I realize I have been neglecting my poor blog a bit! To be honest I just haven't had a ton to write about since the amount of appointments I typically have in a week has greatly decreased. The reasoning behind this being, I have completed just about every known diagnostic test I could possibly need in the near future, I am no longer trialing new medications since Cytoxan is my treatment plan for the next year, and I finally have a team of doctors I feel can competently care for me. Between these three situations my need to visit my physicians has seriously slowed, which has been a breath of fresh air for me! However, unfortunately for me readers it means less updates.
I still find myself quite busy with healthcare though! I am currently running Home Infusion twice a week, attending Physical Therapy twice a week, starting a new BiPAP sleeping therapy, and working on titrating down a few long standing medications now that Cytoxan benefits are starting to show. Not to mention running two medical support groups, assisting with a two local hospital clinical trials, and attempting to finally have a social life! (Got to fit in the "normal 24 year old" somewhere! lol) So you could definitely say my life hasn't slowed down much.
I am going to be honest, I was very hesitant to agree to Physical Therapy, the reason being? It's boring and slow paced, and as I am sure you can tell -- I am not a slow paced person. Also, though I hate to admit it, there was one other reason I was hesitant. It would create a weekly schedule.
I cannot tell you how nervous I was to have "somewhere I needed to be" twice a week. While that seems ridiculous as probably everyone reading this blog works 5-7 days a week, I have not had any weekly commitments since ending my profession. The thought that I was to be responsible to get out of bed and make it to PT scared me. I honestly cant explain why -- but it did. I remember the last few months of working back in November of 2014, terrified everyday to go to work in pain, exhausted, and crippled. Wanting nothing more than to stay in bed and sleep. I adored my career, but my body did not. I felt like such a failure when I couldn't attend work due to my illness. After a 30 day hospitalization, and the onset of State Disability, I remember waking up everyday with absolutely no schedule for the first time in my life. No school, no work, no commitments. I was able to one hundred percent focus on my body and its needs. If I felt sick I stayed in bed, if I was in pain I stayed in bed, if I couldn't leave the house that day I wasn't wracked with guilt. All that shame and fear I had while working disappeared, and with it so much of my anxiety.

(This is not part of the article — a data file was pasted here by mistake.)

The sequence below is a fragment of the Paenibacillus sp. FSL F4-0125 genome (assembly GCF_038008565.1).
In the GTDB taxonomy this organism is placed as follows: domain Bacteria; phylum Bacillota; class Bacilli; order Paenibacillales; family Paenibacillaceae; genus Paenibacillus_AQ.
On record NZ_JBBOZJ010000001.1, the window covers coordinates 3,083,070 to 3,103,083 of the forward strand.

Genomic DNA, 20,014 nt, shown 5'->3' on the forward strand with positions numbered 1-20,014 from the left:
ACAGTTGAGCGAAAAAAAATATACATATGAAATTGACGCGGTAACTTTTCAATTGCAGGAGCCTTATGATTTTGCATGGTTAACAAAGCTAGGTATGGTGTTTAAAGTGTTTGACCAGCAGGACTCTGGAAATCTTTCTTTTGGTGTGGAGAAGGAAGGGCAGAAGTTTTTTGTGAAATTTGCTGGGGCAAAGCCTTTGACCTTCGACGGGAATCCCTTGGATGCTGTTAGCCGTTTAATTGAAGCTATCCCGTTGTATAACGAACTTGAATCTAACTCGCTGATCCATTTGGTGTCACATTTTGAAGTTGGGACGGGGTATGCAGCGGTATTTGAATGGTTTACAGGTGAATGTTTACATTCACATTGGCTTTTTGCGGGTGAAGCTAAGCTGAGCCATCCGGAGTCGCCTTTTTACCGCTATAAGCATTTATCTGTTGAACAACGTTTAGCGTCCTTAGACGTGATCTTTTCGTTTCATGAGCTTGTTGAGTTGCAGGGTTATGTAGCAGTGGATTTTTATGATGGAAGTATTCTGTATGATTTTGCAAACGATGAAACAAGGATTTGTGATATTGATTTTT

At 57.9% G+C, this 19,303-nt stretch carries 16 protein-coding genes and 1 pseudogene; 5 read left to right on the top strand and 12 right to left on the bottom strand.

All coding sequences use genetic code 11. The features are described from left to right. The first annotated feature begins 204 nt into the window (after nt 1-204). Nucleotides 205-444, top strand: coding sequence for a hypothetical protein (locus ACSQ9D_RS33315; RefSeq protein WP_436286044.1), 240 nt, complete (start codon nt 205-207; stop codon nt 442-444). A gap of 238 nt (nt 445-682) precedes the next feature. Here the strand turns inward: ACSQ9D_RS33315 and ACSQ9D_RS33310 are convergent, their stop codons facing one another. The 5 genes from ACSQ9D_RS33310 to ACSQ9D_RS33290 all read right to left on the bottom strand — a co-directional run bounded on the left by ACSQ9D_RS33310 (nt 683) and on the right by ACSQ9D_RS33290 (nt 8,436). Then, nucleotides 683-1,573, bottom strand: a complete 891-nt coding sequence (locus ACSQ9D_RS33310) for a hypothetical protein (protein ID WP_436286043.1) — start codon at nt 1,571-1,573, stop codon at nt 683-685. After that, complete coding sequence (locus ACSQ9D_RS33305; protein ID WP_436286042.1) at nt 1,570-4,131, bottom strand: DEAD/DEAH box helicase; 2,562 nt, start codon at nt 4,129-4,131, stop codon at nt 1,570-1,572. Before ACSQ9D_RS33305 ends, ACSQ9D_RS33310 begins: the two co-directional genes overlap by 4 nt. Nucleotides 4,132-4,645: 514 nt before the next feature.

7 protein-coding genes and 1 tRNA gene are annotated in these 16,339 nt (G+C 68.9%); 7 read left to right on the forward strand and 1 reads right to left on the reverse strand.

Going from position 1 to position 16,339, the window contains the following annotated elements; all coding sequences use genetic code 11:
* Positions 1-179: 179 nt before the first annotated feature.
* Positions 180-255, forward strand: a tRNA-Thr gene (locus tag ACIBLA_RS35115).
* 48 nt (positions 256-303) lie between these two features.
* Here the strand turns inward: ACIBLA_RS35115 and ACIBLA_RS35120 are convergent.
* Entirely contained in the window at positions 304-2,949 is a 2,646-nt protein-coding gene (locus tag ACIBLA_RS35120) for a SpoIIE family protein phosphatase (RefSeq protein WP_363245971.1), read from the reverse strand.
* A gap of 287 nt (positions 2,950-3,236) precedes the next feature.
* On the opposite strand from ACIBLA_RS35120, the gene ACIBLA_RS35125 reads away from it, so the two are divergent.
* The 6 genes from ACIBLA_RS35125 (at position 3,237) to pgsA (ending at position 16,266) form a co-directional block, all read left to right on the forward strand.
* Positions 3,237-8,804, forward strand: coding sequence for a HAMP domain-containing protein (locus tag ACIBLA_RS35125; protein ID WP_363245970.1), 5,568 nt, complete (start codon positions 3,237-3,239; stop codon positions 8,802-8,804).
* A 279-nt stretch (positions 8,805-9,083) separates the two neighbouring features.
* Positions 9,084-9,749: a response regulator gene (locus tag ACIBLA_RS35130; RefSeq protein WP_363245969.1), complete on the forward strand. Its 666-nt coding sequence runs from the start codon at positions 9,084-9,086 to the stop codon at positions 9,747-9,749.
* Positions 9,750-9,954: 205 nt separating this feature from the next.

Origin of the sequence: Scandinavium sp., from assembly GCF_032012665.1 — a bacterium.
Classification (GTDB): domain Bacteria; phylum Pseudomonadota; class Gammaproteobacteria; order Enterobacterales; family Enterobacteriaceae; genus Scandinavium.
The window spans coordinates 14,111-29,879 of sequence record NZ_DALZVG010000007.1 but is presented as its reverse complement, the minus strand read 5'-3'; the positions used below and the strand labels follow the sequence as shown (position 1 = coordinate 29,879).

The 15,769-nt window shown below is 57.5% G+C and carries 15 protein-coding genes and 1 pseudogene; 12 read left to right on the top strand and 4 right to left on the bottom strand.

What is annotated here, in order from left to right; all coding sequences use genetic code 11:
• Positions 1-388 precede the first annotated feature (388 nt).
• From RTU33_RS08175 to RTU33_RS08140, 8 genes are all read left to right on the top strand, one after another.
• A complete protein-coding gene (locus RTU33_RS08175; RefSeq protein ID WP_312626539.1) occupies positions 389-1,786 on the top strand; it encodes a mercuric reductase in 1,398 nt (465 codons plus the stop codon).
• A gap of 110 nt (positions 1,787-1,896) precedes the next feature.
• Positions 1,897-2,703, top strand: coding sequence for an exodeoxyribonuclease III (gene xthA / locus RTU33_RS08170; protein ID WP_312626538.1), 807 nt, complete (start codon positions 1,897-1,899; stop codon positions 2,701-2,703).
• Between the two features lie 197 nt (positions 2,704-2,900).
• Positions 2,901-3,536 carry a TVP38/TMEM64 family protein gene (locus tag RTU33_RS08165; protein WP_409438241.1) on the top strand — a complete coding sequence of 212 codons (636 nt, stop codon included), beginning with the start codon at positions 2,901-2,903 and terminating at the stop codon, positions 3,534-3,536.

I know it's irrational to worry about a one hour twice a week commitment that will only better myself, but for some reason the feeling is there. I really am enjoying PT though, and hope these feelings of worry will dissipate in the near future. Right now we are working on isometric strengthening of my arms, legs, and core.
I am extremely excited to start removing, and lowering the dosages of my long term medications as the Cytoxan begins to eliminate their need due to its high potency. I currently have cut out a few prescriptions completely, and even began to lower the dosage of my steroids. Extinguishing the need for Prednisone has been a goal since I was first prescribed it in 2011. For the first time in 4 years I am below the 10mg mark! I cannot tell you how excited I am to (hopefully) get all the way off this drug by summer! Maybe one day I will lose the "moon face" it has so graciously provided me the last many years. Woohoo! Even with all the purging of medications I am still taking fourteen prescriptions (not counting infusions or as needed meds) a day to function somewhat normally. While that still seems like a lot, it is actually a huge achievement! Prior to Cytoxan I was on twenty-three.
While there are some things I know won't improve, or ever change with my health, I am happy to see small victories being made. I am grateful for amazing physicians who finally have me on the right treatment plan to give this illness hell -- and hopefully prolong my life a good few years. While there is no guarantee the positive effects will last, I will take every "decent" year I can get! Please remember there is no cure for my ailments, no treatment that can simply put it into remission, or extensive surgery that can take it out. I will be fighting the rest of my life whether it be direct effects from the disease, or the side effects of harsh treatments. Life with autoimmunity is a constant battle, one that is often lost; however, that doesn't mean I will ever quite celebrating the small pieces of my shattered life I am able to reclaim -- even if it's only for a moment before they are lost again.